Senin, 06 September 2010

M O N D A Y   September 6, 2010 Lila Cherry

Theme: What's black and white and read less and less frequently every day? — Theme answers end with words that can describe parts of a newspaper.

Theme answers:
  • 18A: Watch or clock (TIMEPIECE).
  • 20A: Second floor of a home, say (UPPER STORY).
  • 33A/35A: Real McCoy (GENUINE / ARTICLE).
  • 52A: Where to begin adding numbers (ONES COLUMN).
  • 54A: Daily publication where you'd read the ends of 18-, 20-, 33/35- and 52-Across (NEWSPAPER).
I'm still a little freaked about learning that the contrusctor of today's New York Times puzzle is also a college wrestling referee. I was pretty sure there weren't any puzzle/wrestling people besides, ya know, me. I can't imagine talking to someone about both puzzles and wrestling. With most people, I can't really talk about either subject. Without them looking at me like I have three heads. Anyway, this is a very cool bit of news. I'm going to have to think about how I can take advantage of it in my quest to take over the world. I'm sure there's a way.

But hey — let's talk about this puzzle. I didn't time myself, but it felt like I blew through it pretty quickly, which is what I expect on Monday of course. The theme is solid, though not incredibly interesting — GENUINE ARTICLE is a nice entry and ONES COLUMN made me chuckle. TIMEPIECE and UPPER STORY don't do much for me, but they're fine. Well, now that I think about, UPPER STORY sounds a little awkward. I would be more likely to say "upper floor" or "second story." But that very well might just be me.

The interesting thing about this puzzle, though, is that it doesn't have much crosswordese at all. We'll talk about ESTER later and we've mentioned AGAPE (17A: Open-mouthed) before, but that's pretty much it.

  • 1A: Moved on all fours (CREPT). I kinda wanted "sneek" for this but CREPT is so much better.
  • 9A: Action film high point (CHASE). Do people really enjoy the chase scenes? They always bore me.
  • 24A: QVC competitor (HSN). I don't know what QVC stands for (if anything), but HSN is Home Shopping Network.
  • 29A: Brighton buddy (MATEY). PuzzleDaughter has this new thing where she talks in either a British or Australian accent when we're out in public. When we get out of an elevator, she'll say to the other passengers "g'day, mate" or "cheerio." It's pretty funny.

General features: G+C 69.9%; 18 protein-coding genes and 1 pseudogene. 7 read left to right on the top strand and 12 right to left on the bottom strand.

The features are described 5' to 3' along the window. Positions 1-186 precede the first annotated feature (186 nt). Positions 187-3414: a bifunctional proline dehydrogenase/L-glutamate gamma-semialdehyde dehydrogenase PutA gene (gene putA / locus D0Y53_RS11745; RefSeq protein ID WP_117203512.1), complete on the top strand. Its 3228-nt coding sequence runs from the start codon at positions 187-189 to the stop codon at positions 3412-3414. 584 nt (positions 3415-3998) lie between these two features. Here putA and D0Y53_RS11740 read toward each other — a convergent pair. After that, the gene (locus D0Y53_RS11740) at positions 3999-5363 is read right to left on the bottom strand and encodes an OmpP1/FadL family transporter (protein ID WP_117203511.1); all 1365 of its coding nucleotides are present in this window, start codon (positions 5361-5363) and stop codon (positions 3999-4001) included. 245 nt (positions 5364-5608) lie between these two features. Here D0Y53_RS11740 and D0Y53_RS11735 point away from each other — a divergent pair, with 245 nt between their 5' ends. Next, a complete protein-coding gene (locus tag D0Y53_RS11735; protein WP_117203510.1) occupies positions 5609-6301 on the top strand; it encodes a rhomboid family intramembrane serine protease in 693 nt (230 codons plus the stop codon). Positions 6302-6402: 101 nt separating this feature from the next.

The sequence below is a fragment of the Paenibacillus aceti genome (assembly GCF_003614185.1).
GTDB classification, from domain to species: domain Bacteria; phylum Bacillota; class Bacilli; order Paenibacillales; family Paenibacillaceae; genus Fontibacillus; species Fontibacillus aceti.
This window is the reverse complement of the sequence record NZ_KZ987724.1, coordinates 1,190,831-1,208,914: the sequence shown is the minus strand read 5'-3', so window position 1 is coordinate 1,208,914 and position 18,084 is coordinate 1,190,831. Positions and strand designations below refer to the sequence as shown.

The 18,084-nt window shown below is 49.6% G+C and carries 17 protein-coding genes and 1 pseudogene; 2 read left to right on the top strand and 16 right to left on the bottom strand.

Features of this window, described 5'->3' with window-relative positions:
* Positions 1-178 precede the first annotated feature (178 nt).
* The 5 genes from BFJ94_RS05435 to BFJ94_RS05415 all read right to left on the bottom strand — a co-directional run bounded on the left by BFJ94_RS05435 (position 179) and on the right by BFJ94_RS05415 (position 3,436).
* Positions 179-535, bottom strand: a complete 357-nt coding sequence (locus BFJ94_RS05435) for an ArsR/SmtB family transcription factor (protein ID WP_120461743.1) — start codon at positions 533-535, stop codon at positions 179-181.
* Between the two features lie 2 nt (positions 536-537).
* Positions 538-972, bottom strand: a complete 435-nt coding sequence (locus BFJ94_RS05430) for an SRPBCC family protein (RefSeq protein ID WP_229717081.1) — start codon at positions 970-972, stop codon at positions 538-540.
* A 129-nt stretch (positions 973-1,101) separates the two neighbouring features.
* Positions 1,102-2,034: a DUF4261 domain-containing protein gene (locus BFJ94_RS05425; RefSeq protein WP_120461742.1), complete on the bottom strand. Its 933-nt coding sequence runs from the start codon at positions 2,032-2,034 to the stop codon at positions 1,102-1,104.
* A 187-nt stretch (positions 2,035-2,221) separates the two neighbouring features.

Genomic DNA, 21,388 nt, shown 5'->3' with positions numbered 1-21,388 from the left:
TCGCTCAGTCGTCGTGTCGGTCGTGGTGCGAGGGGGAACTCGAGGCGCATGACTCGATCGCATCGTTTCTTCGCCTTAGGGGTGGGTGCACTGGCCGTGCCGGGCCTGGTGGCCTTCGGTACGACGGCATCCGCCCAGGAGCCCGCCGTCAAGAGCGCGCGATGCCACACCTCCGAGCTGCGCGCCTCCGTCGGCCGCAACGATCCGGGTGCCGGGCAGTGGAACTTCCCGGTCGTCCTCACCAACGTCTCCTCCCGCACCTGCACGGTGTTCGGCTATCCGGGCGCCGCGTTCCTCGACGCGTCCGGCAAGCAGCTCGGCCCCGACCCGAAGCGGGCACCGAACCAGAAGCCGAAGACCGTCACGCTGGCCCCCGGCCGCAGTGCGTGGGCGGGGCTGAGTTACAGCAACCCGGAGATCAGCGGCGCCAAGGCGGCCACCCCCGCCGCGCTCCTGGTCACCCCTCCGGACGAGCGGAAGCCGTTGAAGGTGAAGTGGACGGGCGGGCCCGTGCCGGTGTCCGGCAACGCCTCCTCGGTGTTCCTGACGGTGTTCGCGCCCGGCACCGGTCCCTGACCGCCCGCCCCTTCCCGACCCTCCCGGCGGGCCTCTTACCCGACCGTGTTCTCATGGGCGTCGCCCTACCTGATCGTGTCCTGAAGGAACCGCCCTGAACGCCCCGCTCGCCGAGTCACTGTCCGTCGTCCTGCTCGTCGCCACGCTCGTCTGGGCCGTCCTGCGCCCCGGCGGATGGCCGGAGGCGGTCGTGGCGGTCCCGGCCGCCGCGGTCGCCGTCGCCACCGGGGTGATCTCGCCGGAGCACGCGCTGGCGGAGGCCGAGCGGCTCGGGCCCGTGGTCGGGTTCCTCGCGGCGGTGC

• 32A: Amt. still owed (BAL.). An amount still owed is a BALance.
  • 45A: Bump off (DO IN). I had a heckuva time parsing this one. "DOIN? Shouldn't there be another letter in there somewhere?"
  • 51A: Actress Gardner (AVA). I can never remember whether her name is Eva or AVA. And I could swear I just saw her in a puzzle with the E spelling. If I had been paying attention today, of course, I would have noticed EVA PERÓN (3D: Argentine leader played by Madonna) at another spot in the puzzle and realized they couldn't both be spelled the same way.
  • 59A: Perrier, to Pierre (EAU). French!
  • 60A: Cybercommerce (ETAIL). I can think of another thing ETAIL might mean, but it's completely inappropriate.
  • 1D: Civil War org. (CSA). Confederate States of America.
  • 13D: Pizazz (ENERGY). I've said it before and I'll say it again. I want four Zs in my PIZZAZZ.
  • 36D: Dungeness delicacy (CRAB MEAT). I don't eat seafood so this answer made me hold my nose. And then 37D: Tart dessert (LEMON PIE) made me hurl.
  • 53D: Nikki Sixx/Tommy Lee group Mötley __ (CRÜE).

Crosswordese 101: I don't really know what ESTER is, but I know how to recognize an early-week clue for it. Late in the week, clues for ESTER are often examples of ESTER like diglyceride, butyl acetate, banana oil, phosphate, or other science-y sounding things that I can never keep in my brain. Early in the week though? An ESTER is basically a "Perfumer's compound," "fragrant compound" or 63A: Aromatic compound.

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Everything Else — 6A: "Snow" veggie (PEA); 14A: Break off completely (SEVER); 15A: Select, with "for" (OPT); 16A: Like Cheerios (OATEN); 22A: Your and my (OUR); 23A: John who played Basil Fawlty (CLEESE); 25A: Town, informally (BURG); 26A: Animal fat (LARD); 27A: Keats or Yeats (POET); 30A: Ear: Pref. (OTO-); 31A: Ernie's Muppet pal (BERT); 39A: Got ready for a lap dog (SAT); 40A: Ink stain (BLOT); 41A: Accelerate, with "up" (REV); 42A: Gets nosy (PRIES); 46A: Arrived (CAME); 47A: Swedish soprano Jenny (LIND); 48A: Tyrannosaurus __ (REX); 49A: Element used in dating rocks (CARBON); 56A: Microwave alerts (BEEPS); 58A: Speechify (ORATE); 61A: Justin Timberlake's boy band ('N SYNC); 62A: AAA suggestion (RTE.); 2D: Control, as temperature (REGULATE); 4D: Livened (up) (PEPPED); 5D: Ancestral diagrams (TREES); 6D: Pans partner (POTS); 7D: Nickname (EPITHET); 8D: Maximally (AT MOST); 9D: Xerox (COPY); 10D: See 25-Down (HAI); 11D: Enjoyed a diner (ATE OUT); 12D: Tie tightly (SECURE); 19D: Directional suffix (-ERN); 21D: Regret one's sins (REPENT); 23D: Drain obstruction (CLOG); 25D: With 10-Down, "South Pacific" song (BALI); 28D: Calif. neighbor (ORE.); 29D: Damon of "Good Will Hunting" (MATT); 31D: Skewed view (BIAS); 32D: "Bucking" horse (BRONCO); 34D: Secondhand (USED); 35D: Baba who stole from thieves (ALI); 38D: All square (EVEN); 40D: Costlier ballpark spot (BOX SEAT); 42D: Expect to happen (PLAN ON); 43D: Funny Joan (RIVERS); 44D: Sort of (IN A WAY); 45D: Farther below the water's surface (DEEPER); 46D: Salad oil bottles (CRUETS); 48D: Cell "messenger," briefly (RNA); 50D: "Who's Afraid of Virginia Woolf?" playwright (ALBEE); 52D: Oil cartel acronym (OPEC); 55D: RR depot (STN.); 57D: 35mm camera type (SLR).

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